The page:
Of the approximately twelve million undocumented immigrants living in the United States, as many as two million came as children. Read more...
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Of the approximately twelve million undocumented immigrants living in the United States, as many as two million came as children. They grow up here, going to elementary, middle, and high school, and then the country they call home won t in most states offer financial aid for college and they re unable to be legally employed. In 2001, US senator Dick Durbin introduced the DREAM Act to Congress, an initiative that would allow these young people to become legal residents if they met certain requirements.
And now, more than ten years later, in the face of congressional inertia and furious opposition from some, the DREAM Act has yet to be passed. But recently, this young generation has begun organizing, and with their rallying cry Undocumented, Unapologetic, and Unafraid they are the newest face of the human rights movement. In Dreamers, Eileen Truax illuminates the stories of these men and women who are living proof of a complex and sometimes hidden political reality that calls into question what it truly means to be American."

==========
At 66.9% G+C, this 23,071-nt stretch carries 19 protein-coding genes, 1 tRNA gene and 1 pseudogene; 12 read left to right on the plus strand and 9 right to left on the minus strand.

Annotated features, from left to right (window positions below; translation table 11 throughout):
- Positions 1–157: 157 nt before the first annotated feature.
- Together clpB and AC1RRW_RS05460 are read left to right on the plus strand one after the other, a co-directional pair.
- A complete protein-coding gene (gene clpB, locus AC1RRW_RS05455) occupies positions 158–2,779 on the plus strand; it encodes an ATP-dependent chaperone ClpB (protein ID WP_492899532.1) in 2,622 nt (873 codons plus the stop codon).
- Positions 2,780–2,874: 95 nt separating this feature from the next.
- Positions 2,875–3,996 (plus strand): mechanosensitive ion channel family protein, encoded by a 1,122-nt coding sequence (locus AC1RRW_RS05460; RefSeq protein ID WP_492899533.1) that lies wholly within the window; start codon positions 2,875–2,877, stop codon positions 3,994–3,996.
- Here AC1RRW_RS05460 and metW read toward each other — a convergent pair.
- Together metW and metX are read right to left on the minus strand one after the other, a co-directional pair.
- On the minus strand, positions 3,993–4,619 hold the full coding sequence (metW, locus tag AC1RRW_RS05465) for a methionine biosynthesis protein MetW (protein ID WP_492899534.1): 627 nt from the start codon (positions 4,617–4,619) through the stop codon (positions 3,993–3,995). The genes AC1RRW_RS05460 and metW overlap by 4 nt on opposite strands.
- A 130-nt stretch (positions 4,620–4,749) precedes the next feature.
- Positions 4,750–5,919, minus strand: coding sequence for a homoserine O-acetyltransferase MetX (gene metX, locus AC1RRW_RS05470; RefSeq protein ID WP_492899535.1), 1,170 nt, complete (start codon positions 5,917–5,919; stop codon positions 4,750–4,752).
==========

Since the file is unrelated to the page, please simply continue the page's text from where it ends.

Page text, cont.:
Publishers Weekly® Reviews
- Reviewed in: Publishers Weekly, page .
- Review Date: 2014-12-15
- Reviewer: Staff
“To let the Dreamers speak for themselves” is the goal veteran journalist Truax sets for herself in this account of 10 undocumented young immigrants brought to the U.S. as children. She puts a human face on the debate around the proposed DREAM (Development, Relief, and Education for Alien Minors) Act. To this end, Truax recounts both the empowerment of activism and traumatic events, including a precipitous deportation and a suicide. Political figures whose actions or inactions affect the lives of the “Dreamers” appear as well: President Obama, often referred to as “Deporter in Chief”; Sheriff Joseph Arpaio of Maricopa County, Ariz., known for draconian enforcement of immigration laws; Illinois Senator Richard Durbin, who’s introduced several versions of the DREAM Act since 2001; and Mohammad Abdollahi, who leads the DREAM Activist Undocumented Students Action and Resource Network. Truax succeeds in conveying how a shadow status permeates the lives of all the young people profiled here, with education, employment opportunities, and essential social services severely limited or unavailable. At its core, Truax’s book is a severe reproach to U.S. immigration law; the appendix, a précis of the 2011 DREAM Act, illustrates the succor it would bring to some but how problematic the policy is for many others. (Mar.)